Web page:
I don't let those looks make me feel insecure in the least. Children are human beings too, albeit, badly behaved children are a different story. In your situation, i would have held my head up high and carried on without hesitation. I have two well behaved boys (yes, boys!) And like you, there are times when they must come along to places like that. I give them a very stern talking to in the car about what kind of behavior i expect and *cough*threaten*cough* what privileges will be lost if there is bad behavior. I've gotten those looks, but the professionals are always complimenting us and shocked when we leave after my boys have exceeded their low expectations.

Oh, i should mention though, that me PERSONALLY, wouldn't. Want to bring my boys along to a spa hour, no matter how well behaved they were. That wouldn't. Be the same level of relaxation.HOWEVER, it's. Still your choice and you shouldn't have been gawked at like that.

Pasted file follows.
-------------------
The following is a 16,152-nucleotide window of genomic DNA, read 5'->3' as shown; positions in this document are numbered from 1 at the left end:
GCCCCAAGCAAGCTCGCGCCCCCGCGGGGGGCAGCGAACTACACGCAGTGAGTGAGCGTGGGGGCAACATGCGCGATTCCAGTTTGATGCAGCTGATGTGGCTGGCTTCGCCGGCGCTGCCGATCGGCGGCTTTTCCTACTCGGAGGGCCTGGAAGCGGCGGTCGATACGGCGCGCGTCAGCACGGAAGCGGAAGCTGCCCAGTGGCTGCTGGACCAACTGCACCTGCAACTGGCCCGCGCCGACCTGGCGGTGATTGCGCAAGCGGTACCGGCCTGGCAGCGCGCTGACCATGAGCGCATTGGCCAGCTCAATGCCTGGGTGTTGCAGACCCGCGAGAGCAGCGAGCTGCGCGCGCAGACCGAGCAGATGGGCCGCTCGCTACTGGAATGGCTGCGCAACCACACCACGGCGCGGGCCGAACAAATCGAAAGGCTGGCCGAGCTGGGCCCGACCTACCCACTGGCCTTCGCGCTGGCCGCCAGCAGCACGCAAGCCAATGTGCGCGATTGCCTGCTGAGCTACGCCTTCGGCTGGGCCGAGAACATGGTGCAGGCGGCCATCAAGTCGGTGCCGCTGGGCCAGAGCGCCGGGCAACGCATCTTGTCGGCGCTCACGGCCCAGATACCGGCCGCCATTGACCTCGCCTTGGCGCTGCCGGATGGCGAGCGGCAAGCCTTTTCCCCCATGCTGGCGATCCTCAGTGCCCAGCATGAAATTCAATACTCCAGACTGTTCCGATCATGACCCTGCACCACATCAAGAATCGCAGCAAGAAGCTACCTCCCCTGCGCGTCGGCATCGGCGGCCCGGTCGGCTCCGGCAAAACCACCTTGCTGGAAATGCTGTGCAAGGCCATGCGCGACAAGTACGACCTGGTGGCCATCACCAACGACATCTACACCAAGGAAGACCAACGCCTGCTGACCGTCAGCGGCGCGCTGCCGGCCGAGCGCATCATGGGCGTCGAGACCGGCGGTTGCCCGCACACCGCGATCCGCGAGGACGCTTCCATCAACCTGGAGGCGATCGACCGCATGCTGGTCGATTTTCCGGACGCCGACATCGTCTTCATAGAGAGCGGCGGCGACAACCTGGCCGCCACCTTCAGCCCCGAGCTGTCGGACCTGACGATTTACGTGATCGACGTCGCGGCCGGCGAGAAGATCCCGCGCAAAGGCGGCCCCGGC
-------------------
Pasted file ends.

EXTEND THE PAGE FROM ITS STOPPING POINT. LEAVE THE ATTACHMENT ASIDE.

I've got 2 boys who, while they are getting older and more mature, are still active guys with short attention spans and naturally loud voices. I would never even dream of taking one of them to a spa appointment, not out of "fear" of disrespecting the establishment or fellow customers, but because it would likely be one of the least relaxing experiences of my life. If I showed up at a spa and a Mama had a well behaved child with her, I'm not sure I'd even think twice about it. My opinion is that the OP is a paying customer just like the rest of us, who used her own judgement about whether or not it was appropriate to bring her child. A facial is generally done in a quiet room with just the customer and the aesthetician--not in a room crowded with other customers. I think the aesthetician's reaction was inappropriate--it's not about her, it's about her customer--and she didn't come off that way at all.